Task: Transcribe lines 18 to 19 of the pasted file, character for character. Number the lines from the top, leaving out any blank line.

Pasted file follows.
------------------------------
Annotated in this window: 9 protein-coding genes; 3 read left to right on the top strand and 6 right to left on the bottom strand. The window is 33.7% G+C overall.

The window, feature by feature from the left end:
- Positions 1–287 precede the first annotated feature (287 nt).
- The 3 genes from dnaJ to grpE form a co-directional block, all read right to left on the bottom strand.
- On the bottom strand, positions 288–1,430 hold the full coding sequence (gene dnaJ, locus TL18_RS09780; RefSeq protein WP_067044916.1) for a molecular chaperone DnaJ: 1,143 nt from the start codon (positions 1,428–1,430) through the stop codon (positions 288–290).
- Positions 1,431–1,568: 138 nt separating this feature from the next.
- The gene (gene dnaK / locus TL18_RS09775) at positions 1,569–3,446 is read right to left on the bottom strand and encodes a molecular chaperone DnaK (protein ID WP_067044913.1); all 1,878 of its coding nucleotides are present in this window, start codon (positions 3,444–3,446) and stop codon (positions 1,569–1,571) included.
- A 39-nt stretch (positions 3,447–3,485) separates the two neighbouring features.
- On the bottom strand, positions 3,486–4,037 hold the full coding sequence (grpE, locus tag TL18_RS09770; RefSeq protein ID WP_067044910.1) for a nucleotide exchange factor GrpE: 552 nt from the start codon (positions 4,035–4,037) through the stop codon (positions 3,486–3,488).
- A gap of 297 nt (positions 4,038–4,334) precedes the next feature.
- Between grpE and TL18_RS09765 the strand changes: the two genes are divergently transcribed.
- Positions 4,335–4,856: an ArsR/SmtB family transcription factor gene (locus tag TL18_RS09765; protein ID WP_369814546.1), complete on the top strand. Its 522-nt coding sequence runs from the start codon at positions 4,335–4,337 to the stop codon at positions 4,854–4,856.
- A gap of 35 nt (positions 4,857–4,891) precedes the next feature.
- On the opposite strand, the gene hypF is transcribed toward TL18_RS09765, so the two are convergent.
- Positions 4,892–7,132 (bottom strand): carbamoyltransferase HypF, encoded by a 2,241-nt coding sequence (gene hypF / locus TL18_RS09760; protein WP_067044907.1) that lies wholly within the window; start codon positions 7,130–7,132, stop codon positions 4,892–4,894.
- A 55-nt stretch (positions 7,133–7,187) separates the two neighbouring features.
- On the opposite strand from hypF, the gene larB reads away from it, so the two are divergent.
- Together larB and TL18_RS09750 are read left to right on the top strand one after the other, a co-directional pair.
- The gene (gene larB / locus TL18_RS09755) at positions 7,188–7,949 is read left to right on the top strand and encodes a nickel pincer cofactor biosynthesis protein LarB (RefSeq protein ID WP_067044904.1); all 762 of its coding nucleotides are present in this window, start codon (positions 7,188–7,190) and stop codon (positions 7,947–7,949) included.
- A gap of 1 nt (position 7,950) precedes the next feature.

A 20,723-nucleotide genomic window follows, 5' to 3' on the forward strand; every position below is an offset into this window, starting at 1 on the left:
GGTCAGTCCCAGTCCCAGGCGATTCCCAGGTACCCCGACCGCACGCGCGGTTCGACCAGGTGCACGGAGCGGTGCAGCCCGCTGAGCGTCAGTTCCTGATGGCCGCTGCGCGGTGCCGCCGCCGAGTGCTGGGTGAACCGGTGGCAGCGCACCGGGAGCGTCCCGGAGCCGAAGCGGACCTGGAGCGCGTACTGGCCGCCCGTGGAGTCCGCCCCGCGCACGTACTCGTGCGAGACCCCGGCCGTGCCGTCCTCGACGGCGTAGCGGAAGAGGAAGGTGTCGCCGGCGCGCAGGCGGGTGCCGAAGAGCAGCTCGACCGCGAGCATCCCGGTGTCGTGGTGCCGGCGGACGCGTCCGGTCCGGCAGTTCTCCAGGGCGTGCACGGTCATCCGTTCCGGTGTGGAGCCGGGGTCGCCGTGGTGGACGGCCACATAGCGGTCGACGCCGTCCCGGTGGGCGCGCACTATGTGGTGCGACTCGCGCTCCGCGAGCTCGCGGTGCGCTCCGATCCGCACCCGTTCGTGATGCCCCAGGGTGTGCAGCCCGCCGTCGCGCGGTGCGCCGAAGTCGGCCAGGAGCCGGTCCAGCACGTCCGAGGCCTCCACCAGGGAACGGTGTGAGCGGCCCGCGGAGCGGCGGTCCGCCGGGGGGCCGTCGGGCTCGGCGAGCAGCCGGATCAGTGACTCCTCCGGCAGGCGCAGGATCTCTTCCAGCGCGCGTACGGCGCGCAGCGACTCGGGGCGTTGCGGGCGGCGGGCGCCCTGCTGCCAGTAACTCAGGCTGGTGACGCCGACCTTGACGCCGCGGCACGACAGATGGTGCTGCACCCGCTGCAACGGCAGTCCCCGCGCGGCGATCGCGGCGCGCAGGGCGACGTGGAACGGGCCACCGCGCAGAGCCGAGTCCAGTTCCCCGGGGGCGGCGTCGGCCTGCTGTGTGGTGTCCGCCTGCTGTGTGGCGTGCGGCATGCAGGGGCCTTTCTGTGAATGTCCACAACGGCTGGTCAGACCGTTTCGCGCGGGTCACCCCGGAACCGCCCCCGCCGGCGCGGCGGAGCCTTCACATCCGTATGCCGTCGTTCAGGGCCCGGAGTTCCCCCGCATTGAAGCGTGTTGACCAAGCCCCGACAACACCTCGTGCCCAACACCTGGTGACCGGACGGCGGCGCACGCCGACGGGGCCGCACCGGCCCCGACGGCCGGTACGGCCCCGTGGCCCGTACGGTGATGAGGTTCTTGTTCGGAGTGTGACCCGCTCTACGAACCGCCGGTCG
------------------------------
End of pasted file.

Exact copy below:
- Together larB and TL18_RS09750 are read left to right on the top strand one after the other, a co-directional pair.
- The gene (gene larB / locus TL18_RS09755) at positions 7,188–7,949 is read left to right on the top strand and encodes a nickel pincer cofactor biosynthesis protein LarB (RefSeq protein ID WP_067044904.1); all 762 of its coding nucleotides are present in this window, start codon (positions 7,188–7,190) and stop codon (positions 7,947–7,949) included.